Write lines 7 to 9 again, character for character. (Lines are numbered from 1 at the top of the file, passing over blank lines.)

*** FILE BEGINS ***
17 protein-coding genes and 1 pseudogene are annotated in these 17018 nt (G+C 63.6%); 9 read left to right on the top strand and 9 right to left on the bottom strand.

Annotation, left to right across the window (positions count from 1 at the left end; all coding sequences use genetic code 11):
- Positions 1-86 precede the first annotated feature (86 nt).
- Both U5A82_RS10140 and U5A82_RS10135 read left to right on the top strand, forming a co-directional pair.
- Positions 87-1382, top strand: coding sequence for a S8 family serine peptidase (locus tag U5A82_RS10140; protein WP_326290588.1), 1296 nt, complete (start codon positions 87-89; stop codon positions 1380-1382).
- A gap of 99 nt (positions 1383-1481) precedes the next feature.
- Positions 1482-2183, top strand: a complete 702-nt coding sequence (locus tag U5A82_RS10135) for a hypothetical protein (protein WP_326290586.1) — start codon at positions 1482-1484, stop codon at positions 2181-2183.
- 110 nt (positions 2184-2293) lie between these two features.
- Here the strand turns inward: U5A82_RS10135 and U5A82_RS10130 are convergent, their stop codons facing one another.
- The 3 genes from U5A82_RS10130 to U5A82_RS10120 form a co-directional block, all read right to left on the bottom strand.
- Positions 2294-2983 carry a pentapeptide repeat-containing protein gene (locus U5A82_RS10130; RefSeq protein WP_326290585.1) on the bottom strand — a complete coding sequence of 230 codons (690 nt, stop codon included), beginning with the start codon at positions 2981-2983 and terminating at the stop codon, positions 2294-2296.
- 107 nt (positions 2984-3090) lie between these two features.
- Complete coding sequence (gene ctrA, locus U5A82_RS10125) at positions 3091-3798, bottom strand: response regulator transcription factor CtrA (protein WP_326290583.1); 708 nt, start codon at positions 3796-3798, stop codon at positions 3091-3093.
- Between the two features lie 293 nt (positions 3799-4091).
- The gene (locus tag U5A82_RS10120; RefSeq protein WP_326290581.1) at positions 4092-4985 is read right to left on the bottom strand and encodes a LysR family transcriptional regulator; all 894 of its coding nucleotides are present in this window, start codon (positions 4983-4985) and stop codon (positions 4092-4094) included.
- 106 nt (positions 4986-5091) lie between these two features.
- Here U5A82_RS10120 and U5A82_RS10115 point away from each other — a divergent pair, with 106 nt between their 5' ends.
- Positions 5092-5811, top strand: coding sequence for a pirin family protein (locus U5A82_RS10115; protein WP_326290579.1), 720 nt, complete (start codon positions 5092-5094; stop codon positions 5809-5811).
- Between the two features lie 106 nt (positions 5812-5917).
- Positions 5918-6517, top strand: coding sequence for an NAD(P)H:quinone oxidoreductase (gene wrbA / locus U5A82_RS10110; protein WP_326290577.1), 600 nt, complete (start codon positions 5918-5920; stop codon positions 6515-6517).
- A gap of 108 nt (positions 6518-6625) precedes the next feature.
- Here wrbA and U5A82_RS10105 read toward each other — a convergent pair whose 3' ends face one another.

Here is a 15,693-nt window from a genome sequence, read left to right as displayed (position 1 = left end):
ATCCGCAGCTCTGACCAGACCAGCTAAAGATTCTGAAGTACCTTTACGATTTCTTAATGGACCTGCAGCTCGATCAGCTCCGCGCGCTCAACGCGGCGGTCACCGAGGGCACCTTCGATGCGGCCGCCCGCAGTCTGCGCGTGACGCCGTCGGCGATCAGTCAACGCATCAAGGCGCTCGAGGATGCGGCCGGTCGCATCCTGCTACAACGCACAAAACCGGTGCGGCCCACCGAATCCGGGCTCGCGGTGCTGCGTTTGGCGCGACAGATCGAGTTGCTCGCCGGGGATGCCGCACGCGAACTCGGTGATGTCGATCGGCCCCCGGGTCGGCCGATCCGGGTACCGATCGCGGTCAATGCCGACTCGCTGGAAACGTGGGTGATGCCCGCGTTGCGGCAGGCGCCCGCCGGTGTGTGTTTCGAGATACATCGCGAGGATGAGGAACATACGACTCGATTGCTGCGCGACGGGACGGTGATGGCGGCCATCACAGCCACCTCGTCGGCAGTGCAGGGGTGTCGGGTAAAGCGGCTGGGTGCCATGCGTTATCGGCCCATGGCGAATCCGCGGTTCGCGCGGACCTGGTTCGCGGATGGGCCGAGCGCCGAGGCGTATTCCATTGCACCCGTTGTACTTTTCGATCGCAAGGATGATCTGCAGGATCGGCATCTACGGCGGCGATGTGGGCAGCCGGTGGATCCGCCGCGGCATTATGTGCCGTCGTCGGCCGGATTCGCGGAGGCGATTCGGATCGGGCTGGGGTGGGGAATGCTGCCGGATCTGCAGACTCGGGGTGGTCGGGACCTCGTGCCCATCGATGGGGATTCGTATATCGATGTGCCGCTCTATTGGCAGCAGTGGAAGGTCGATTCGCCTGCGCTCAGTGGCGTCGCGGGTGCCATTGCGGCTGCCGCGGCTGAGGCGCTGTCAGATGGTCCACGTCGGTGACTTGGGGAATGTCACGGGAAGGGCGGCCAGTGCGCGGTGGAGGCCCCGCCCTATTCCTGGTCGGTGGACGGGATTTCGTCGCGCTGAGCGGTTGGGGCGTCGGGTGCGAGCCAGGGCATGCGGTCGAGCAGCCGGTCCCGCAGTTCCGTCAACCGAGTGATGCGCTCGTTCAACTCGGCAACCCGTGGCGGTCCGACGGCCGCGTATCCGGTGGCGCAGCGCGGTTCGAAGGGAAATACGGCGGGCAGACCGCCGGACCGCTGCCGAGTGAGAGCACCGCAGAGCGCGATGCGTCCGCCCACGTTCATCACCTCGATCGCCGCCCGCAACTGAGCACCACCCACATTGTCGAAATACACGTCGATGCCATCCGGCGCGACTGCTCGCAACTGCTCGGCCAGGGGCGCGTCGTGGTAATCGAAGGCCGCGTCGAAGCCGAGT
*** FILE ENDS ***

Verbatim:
- Positions 1482-2183, top strand: a complete 702-nt coding sequence (locus tag U5A82_RS10135) for a hypothetical protein (protein WP_326290586.1) — start codon at positions 1482-1484, stop codon at positions 2181-2183.
- 110 nt (positions 2184-2293) lie between these two features.
- Here the strand turns inward: U5A82_RS10135 and U5A82_RS10130 are convergent, their stop codons facing one another.